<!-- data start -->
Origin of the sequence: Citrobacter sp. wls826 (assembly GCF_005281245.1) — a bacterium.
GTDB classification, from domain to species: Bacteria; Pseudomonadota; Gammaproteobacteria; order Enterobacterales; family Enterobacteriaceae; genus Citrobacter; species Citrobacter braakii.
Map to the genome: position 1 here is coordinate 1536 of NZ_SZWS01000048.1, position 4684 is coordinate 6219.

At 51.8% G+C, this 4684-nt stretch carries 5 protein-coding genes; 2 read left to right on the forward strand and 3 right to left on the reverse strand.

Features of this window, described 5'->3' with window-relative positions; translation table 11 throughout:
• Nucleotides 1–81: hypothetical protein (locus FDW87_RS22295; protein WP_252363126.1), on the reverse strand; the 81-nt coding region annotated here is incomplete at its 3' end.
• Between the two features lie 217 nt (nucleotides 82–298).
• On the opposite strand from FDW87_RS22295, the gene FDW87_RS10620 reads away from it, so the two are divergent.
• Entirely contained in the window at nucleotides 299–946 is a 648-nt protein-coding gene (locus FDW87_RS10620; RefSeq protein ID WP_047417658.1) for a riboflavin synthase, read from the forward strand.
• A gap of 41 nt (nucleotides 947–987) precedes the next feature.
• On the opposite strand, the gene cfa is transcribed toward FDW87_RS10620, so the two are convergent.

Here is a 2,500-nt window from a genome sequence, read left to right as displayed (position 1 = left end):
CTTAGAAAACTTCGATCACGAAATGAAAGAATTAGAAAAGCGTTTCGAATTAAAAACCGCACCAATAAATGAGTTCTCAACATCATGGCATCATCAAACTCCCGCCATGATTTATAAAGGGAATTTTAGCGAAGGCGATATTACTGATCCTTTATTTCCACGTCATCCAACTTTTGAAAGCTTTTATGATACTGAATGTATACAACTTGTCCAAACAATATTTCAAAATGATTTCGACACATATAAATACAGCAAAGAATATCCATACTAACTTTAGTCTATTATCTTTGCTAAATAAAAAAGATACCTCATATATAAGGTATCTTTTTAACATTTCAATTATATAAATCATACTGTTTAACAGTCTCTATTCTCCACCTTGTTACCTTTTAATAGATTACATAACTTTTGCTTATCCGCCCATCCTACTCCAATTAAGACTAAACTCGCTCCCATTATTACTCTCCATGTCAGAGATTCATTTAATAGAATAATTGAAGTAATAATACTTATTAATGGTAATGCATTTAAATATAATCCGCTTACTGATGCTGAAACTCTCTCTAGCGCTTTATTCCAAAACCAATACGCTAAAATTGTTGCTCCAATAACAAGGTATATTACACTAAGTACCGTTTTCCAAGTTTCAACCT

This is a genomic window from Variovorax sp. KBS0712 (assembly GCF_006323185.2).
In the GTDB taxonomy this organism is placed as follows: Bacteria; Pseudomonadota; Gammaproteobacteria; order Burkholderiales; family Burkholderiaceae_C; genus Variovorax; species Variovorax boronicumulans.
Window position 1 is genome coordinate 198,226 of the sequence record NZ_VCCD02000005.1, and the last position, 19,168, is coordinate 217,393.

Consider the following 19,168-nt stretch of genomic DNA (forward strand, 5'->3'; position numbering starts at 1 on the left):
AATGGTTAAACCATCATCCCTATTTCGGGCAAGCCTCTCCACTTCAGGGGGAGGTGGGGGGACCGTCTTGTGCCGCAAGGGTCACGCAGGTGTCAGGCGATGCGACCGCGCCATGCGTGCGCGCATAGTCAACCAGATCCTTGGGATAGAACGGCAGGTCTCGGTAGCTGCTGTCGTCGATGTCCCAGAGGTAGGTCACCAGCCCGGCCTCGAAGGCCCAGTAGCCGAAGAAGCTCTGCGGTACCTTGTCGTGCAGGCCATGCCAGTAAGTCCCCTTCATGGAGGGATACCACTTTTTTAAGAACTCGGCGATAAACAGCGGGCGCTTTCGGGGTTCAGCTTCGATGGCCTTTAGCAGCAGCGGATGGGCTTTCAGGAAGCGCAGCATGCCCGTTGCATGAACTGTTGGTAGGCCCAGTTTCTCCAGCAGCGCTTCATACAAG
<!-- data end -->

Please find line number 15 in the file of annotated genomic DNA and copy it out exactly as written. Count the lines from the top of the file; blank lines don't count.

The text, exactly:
In the GTDB taxonomy this organism is placed as follows: Bacteria; Pseudomonadota; Gammaproteobacteria; order Burkholderiales; family Burkholderiaceae_C; genus Variovorax; species Variovorax boronicumulans.